Manufacturing AUTOMATION

Association for Advancing Automation turns 50 in 2024

January 17, 2024
By Manufacturing AUTOMATION

The first president of the association, Don Vincent, and Jeff Burnstein, who took over the role in 2007 and still leads A3 today, discuss robot sales in 1987. (Photo A3)
The Association for Advancing Automation (A3) is celebrating its 50th anniversary in 2024. A3 now represents more than 1280 member companies.
“The success of A3 for the past five decades is directly attributable to the unflagging support of our members, the incredible advances in automation technology, and the resilience and talent of the team we’ve assembled,” said Jeff Burnstein, who joined A3 in 1983 and has served as president of the association since 2007. “The last few years have been an especially exciting time as the use of robotics and other forms of automation has hit record levels. We expect the next 50 years to be even busier for our organization as we support our member companies and users as they continue to embrace automation. We look forward to commemorating a legacy of innovation and progress all year, but especially as the industry gathers in Chicago this May for the Automate Show.”
A3 was established in 1974 as the Robot Institute of America (RIA). It was founded by the Society of Manufacturing Engineers (now SME) and headquartered in Dearborn, Michigan. The first Robots Show, now known as Automate, took place in 1976, co-located with the Assemblex III show. In 1982, RIA separated from SME, changing its name to the Robotic Industries Association. In 1984, RIA began publishing the first industrial robot sales statistics. In 1986, RIA published the first Robot Safety Standard (R15.06).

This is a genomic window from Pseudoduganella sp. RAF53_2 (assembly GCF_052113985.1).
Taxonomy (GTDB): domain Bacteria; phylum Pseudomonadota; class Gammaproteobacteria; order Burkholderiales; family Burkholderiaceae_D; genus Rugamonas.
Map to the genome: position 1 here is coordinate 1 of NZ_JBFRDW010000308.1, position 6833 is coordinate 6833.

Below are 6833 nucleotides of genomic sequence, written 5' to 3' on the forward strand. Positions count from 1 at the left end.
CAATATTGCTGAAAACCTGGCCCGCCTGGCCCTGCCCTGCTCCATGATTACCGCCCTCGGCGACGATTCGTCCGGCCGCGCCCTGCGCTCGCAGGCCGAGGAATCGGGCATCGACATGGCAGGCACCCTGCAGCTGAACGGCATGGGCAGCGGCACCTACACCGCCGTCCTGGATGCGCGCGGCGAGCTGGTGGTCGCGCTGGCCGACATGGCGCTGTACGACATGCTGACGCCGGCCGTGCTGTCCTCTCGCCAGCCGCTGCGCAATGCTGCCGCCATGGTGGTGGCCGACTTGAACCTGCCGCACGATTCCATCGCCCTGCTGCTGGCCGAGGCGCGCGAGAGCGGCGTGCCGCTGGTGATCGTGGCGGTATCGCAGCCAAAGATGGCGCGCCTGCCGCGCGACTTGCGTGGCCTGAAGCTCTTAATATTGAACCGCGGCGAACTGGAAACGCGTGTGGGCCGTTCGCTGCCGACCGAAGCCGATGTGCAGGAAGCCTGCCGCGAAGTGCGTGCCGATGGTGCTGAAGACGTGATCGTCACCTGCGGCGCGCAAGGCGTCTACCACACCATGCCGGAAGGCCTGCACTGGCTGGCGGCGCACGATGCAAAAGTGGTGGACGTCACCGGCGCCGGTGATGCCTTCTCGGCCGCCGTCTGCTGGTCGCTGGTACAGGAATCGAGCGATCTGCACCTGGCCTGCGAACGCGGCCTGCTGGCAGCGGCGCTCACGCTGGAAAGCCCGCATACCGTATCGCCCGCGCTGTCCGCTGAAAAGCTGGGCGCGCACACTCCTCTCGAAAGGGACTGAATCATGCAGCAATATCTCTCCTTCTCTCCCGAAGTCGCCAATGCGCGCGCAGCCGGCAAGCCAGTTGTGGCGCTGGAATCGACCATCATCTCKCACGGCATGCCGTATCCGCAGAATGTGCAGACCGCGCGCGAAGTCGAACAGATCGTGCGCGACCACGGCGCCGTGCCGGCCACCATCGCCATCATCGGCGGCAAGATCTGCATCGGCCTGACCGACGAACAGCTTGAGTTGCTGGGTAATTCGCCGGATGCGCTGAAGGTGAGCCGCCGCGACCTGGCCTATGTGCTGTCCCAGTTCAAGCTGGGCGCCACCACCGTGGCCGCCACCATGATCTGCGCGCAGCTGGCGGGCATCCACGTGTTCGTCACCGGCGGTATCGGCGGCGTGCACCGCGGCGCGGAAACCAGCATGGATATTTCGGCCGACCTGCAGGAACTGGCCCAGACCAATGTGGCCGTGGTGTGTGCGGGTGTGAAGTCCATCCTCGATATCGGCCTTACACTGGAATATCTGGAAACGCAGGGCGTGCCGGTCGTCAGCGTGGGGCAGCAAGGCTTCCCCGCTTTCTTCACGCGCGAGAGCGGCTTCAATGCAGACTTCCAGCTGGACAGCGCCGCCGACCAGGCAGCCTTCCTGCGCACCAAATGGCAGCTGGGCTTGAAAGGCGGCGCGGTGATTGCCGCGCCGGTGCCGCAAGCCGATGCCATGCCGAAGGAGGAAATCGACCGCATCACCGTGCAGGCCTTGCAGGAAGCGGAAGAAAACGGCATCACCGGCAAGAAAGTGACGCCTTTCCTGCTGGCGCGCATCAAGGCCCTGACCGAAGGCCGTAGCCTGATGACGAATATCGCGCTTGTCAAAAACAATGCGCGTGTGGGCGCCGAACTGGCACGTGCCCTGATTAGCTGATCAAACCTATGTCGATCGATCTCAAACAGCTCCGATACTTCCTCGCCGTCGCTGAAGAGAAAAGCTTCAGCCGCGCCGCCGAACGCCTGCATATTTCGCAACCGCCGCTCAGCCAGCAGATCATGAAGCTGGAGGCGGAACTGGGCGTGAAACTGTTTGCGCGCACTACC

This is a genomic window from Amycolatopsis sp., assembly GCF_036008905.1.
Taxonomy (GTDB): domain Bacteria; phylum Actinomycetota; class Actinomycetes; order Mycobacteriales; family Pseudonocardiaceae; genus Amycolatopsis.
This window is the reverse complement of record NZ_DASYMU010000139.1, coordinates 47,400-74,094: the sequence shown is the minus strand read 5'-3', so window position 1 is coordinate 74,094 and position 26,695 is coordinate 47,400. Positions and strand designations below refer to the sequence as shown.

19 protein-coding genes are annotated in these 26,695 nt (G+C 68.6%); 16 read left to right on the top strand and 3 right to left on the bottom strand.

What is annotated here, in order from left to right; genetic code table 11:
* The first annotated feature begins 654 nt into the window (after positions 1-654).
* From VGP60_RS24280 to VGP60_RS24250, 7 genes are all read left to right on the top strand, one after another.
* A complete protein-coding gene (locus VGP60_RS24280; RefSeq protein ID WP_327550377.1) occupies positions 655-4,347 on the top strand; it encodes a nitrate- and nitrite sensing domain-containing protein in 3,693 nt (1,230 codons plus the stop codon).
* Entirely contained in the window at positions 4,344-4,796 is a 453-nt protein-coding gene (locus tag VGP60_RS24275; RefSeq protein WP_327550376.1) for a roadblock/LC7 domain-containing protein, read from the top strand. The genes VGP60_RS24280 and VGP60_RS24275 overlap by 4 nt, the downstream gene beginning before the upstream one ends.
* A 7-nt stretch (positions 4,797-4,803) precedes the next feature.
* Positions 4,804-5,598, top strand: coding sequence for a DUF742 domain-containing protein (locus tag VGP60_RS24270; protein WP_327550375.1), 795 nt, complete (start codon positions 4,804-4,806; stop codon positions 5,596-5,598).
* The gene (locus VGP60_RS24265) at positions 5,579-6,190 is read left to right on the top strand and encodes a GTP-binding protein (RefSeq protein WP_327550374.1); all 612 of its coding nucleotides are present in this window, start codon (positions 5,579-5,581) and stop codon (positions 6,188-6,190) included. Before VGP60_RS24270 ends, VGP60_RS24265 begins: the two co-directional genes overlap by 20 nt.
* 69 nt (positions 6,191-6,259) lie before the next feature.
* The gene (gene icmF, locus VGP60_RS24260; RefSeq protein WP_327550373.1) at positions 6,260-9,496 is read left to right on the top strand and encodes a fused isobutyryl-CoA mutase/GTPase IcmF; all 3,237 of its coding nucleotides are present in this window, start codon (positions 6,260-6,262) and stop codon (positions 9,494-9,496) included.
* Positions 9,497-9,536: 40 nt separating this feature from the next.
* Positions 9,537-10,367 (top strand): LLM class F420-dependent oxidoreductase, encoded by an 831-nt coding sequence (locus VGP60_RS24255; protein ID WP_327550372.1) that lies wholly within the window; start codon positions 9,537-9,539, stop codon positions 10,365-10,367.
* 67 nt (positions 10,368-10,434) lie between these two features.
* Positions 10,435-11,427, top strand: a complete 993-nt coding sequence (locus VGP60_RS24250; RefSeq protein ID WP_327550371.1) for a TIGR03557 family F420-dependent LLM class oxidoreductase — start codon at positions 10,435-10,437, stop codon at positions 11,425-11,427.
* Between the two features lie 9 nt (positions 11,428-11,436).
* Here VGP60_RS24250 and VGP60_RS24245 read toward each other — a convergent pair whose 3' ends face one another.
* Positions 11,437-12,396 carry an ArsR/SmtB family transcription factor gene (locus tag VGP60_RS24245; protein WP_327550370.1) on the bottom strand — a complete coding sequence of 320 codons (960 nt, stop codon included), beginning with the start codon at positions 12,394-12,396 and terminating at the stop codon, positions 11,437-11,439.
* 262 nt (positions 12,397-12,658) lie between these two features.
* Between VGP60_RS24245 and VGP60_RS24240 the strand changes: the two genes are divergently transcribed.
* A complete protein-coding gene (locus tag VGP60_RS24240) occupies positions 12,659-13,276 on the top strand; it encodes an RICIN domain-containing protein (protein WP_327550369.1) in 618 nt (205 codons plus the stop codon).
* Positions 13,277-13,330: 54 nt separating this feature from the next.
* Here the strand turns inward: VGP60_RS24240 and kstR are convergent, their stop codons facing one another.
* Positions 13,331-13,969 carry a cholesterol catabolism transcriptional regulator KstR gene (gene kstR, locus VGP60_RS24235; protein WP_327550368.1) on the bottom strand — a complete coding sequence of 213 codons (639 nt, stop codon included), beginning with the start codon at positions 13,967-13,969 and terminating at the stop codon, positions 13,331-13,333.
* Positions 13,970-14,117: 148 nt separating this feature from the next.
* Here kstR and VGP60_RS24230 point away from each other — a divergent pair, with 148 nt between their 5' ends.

The association moved its headquarters to Ann Arbor in 1986. Over the years, it began adding support for other automation technologies with the AIA-Advancing Vision + Imaging and Motion Control and Motors Association (MCMA). Those separate associations remained until 2021 when A3 merged RIA, AIA, MCMA and A3 Mexico into one association while adding a new Artificial Intelligence group to help industrial automation companies navigate the AI landscape. In the same year, became the official home of the unified A3.
“While the name of our association has changed over the years, what has never wavered is our mission of bringing vendors and users together to take advantage of the productivity and efficiency benefits robotics and automation enable,” Burnstein said. “I’ve had a front-row seat to the growth of the industry for more than 40 years and expect even greater growth as more industries facing labour shortage and efficiency issues recognize what robotics and automation can do to help them succeed.”

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